Learning from China: connecting rural citizen to the digital revolution

Learning from China: connecting rural citizen to the digital revolution

Tuesday December 16, 2014,

4 min Read

With more than 80% of the China’s 885 million mobile phone subscribers using smartphones, the market is maturing and growth is slowing. Manufacturers and telcos are now focussing their attention on the ‘late adopters’ – from the rural areas and relatively less affluent provinces of the country, which represent a high potential for future growth.

One such company with a rural focus is Tencent, the fourth largest internet company in the world and owner of popular OTT messaging service WeChat. Tencent is currently working on a revolutionary project aptly titled “Sending a Dream to the Countryside.” The first stage of the project involves transforming a tiny impoverished village called Tongguan in Guizhou province by making it China’s first ‘mobile internet village’.


The entire project was born when a Tencent employee discovered that the ethnic Dong community in the village have a unique folk music tradition known as the Kam Grand Choir, which is rapidly fading away as youngsters migrate to the city. To keep the tradition alive, Tencent first came forward to build a Kam Grand Choir Museum in the village. The under construction museum will be a platform to practice and preserve tradition – but it will also be equipped with cutting edge information technology, to help the village reach out their traditions to the world, gain fame, and hopefully, profit from it.

From here, the next step was to pull in project partners including China Mobile, which recently installed a telecom tower to inaugurate the first ever wi-fi network in a Chinese village, accompanied by firecrackers, celebration and traditional religious rituals. Next, ZIT, another hardware partner, delivered the first instalment of free smartphones to the villagers.


Tencent held a round of training for 56 villagers to ensure that they acquired basic internet knowledge. A total of 460 village households will receive smartphones, and more importantly 1 Gigabyte of free mobile internet every month, for the next 20 months.


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It remains to be seen how villagers will adopt the new technology, but Tencent project officials hope that villagers will use WeChat to communicate with the outside world and sell local specialties including mountain tea and organic rice. Behind this entire initiative is a larger philanthropic belief that by bridging the digital divide, youngsters will return, farmers can earn money with dignity, and local culture can be preserved.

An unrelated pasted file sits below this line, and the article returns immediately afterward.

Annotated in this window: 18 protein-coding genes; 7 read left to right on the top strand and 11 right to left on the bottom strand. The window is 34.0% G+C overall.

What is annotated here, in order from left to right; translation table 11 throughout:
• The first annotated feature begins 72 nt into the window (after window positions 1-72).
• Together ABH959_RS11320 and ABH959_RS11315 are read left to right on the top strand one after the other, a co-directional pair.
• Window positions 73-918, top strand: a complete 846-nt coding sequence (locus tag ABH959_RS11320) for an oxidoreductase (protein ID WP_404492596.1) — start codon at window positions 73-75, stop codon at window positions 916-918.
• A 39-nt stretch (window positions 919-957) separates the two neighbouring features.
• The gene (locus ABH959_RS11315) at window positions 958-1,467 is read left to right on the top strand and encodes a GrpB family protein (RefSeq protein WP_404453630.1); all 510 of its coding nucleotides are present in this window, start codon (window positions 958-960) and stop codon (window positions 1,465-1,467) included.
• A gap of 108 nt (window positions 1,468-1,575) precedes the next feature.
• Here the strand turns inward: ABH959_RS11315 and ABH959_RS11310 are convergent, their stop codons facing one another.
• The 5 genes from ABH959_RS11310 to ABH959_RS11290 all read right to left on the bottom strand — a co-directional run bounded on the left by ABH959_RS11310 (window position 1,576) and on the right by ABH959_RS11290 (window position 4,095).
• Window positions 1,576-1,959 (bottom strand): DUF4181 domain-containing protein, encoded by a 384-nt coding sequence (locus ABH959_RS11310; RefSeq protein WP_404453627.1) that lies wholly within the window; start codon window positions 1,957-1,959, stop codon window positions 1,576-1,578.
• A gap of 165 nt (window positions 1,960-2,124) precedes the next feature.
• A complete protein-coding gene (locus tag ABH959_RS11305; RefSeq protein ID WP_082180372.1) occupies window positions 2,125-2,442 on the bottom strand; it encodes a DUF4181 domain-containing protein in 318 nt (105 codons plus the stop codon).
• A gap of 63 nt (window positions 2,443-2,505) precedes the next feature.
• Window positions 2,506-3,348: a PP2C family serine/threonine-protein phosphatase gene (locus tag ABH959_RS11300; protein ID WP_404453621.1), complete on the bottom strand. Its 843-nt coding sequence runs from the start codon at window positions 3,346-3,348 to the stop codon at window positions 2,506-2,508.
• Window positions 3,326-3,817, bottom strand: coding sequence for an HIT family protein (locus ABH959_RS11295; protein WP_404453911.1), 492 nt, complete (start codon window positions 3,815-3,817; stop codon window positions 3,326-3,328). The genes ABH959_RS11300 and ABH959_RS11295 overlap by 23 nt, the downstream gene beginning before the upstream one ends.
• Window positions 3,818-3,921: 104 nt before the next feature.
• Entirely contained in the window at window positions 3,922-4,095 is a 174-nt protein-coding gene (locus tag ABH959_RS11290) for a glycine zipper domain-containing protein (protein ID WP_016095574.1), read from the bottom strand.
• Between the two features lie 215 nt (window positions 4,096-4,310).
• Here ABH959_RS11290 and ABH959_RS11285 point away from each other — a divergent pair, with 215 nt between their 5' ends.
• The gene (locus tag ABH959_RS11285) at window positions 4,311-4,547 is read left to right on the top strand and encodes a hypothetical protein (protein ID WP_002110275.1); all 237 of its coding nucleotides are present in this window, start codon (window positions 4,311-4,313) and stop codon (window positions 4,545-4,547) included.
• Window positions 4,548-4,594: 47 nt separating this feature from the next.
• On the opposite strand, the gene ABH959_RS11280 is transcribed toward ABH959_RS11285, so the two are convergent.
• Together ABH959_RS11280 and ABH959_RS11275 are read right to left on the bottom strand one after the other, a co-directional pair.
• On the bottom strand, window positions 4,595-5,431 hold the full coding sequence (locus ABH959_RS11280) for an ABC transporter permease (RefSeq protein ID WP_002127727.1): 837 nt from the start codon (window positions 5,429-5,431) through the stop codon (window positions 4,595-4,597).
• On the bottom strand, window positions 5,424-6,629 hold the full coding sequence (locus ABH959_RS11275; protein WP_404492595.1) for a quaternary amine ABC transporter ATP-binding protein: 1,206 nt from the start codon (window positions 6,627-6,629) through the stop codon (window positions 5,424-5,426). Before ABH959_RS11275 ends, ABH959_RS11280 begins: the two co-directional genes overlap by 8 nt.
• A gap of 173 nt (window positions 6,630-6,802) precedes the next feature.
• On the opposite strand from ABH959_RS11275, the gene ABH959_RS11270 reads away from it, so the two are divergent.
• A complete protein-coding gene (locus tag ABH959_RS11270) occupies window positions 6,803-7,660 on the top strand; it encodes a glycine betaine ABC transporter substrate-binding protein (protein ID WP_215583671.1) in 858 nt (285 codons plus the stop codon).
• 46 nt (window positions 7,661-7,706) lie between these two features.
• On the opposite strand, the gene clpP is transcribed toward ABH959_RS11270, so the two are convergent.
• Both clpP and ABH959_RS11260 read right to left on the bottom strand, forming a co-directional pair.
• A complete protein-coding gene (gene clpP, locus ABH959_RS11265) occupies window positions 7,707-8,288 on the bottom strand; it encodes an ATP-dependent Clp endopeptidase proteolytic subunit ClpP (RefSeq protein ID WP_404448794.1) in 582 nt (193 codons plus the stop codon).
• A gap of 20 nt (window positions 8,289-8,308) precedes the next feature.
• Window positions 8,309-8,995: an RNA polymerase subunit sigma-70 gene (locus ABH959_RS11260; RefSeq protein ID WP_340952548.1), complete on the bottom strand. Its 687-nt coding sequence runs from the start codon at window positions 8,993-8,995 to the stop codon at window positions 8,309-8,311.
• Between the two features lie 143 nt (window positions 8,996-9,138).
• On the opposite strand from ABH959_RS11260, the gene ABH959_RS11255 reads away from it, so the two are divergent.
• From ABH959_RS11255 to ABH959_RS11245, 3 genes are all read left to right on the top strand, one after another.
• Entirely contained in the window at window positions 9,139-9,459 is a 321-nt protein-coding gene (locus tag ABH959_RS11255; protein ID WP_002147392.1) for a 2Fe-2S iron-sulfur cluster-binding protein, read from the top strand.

It’s easy for us to relate where rural India stands today, to the rural scenario in China. In fact, the entire project could easily be replicated in an Indian village, with the same aims and far reaching benefits to the society. There is only one key difference between the Indian and the Chinese scenario – and it lies in the presence of vernacular language mobile applications. The Mobile operating systems, and the entire world of mobile apps, are all available in indigenous, local language flavors. In India, the universe of smartphone apps is still predominantly in English, and this has been one of the biggest barriers to rural adoption. But this is beginning to change.

We need to see more initiatives that encourage villagers and farmers to learn, experience and then embrace the life changing impact of internet access. As a means of self expression, communication, creativity and commerce, it truly has the power to transform rural India.

About Author

Phani Bhushan is the founder of Anant Computing Platform. The platform helps companies to create native apps in every Indian language, that run on any feature phone or smartphone.

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